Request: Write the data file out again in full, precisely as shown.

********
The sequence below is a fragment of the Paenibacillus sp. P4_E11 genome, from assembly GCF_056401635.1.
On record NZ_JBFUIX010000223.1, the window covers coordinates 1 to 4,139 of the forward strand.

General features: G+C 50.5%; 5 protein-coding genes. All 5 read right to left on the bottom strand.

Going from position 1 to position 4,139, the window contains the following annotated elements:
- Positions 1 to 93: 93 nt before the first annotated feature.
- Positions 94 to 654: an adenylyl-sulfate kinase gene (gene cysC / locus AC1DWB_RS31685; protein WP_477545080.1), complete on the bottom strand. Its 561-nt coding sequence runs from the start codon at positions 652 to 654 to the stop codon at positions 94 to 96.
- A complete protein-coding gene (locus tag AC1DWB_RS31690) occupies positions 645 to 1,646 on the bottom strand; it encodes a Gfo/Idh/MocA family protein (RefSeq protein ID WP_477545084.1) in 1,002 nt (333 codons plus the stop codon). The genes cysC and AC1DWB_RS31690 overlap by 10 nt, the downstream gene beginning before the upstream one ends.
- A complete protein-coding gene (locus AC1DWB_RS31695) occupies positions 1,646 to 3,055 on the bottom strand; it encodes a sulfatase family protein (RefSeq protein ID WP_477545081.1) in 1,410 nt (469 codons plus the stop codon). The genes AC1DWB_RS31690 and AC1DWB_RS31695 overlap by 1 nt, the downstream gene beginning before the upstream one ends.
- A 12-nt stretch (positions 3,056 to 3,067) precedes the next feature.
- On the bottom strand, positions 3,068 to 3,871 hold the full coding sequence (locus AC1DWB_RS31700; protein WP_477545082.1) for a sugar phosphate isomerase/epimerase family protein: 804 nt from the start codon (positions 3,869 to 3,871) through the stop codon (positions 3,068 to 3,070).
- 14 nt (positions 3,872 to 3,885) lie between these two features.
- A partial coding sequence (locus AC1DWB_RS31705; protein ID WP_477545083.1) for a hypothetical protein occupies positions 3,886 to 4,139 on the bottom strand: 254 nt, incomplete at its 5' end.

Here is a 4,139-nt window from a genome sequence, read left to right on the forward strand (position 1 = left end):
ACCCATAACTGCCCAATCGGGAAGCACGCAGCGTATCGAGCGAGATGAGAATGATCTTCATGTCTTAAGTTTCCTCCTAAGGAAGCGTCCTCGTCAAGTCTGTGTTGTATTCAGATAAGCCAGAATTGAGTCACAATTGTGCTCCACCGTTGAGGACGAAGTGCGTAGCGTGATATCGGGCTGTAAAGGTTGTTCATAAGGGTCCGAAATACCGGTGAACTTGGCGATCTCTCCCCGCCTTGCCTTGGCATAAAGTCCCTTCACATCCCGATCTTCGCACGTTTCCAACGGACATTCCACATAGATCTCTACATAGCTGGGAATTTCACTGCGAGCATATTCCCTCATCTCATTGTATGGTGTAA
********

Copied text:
The sequence below is a fragment of the Paenibacillus sp. P4_E11 genome, from assembly GCF_056401635.1.
On record NZ_JBFUIX010000223.1, the window covers coordinates 1 to 4,139 of the forward strand.

General features: G+C 50.5%; 5 protein-coding genes. All 5 read right to left on the bottom strand.

Going from position 1 to position 4,139, the window contains the following annotated elements:
- Positions 1 to 93: 93 nt before the first annotated feature.
- Positions 94 to 654: an adenylyl-sulfate kinase gene (gene cysC / locus AC1DWB_RS31685; protein WP_477545080.1), complete on the bottom strand. Its 561-nt coding sequence runs from the start codon at positions 652 to 654 to the stop codon at positions 94 to 96.
- A complete protein-coding gene (locus tag AC1DWB_RS31690) occupies positions 645 to 1,646 on the bottom strand; it encodes a Gfo/Idh/MocA family protein (RefSeq protein ID WP_477545084.1) in 1,002 nt (333 codons plus the stop codon). The genes cysC and AC1DWB_RS31690 overlap by 10 nt, the downstream gene beginning before the upstream one ends.
- A complete protein-coding gene (locus AC1DWB_RS31695) occupies positions 1,646 to 3,055 on the bottom strand; it encodes a sulfatase family protein (RefSeq protein ID WP_477545081.1) in 1,410 nt (469 codons plus the stop codon). The genes AC1DWB_RS31690 and AC1DWB_RS31695 overlap by 1 nt, the downstream gene beginning before the upstream one ends.
- A 12-nt stretch (positions 3,056 to 3,067) precedes the next feature.
- On the bottom strand, positions 3,068 to 3,871 hold the full coding sequence (locus AC1DWB_RS31700; protein WP_477545082.1) for a sugar phosphate isomerase/epimerase family protein: 804 nt from the start codon (positions 3,869 to 3,871) through the stop codon (positions 3,068 to 3,070).
- 14 nt (positions 3,872 to 3,885) lie between these two features.
- A partial coding sequence (locus AC1DWB_RS31705; protein ID WP_477545083.1) for a hypothetical protein occupies positions 3,886 to 4,139 on the bottom strand: 254 nt, incomplete at its 5' end.

Here is a 4,139-nt window from a genome sequence, read left to right on the forward strand (position 1 = left end):
ACCCATAACTGCCCAATCGGGAAGCACGCAGCGTATCGAGCGAGATGAGAATGATCTTCATGTCTTAAGTTTCCTCCTAAGGAAGCGTCCTCGTCAAGTCTGTGTTGTATTCAGATAAGCCAGAATTGAGTCACAATTGTGCTCCACCGTTGAGGACGAAGTGCGTAGCGTGATATCGGGCTGTAAAGGTTGTTCATAAGGGTCCGAAATACCGGTGAACTTGGCGATCTCTCCCCGCCTTGCCTTGGCATAAAGTCCCTTCACATCCCGATCTTCGCACGTTTCCAACGGACATTCCACATAGATCTCTACATAGCTGGGAATTTCACTGCGAGCATATTCCCTCATCTCATTGTATGGTGTAA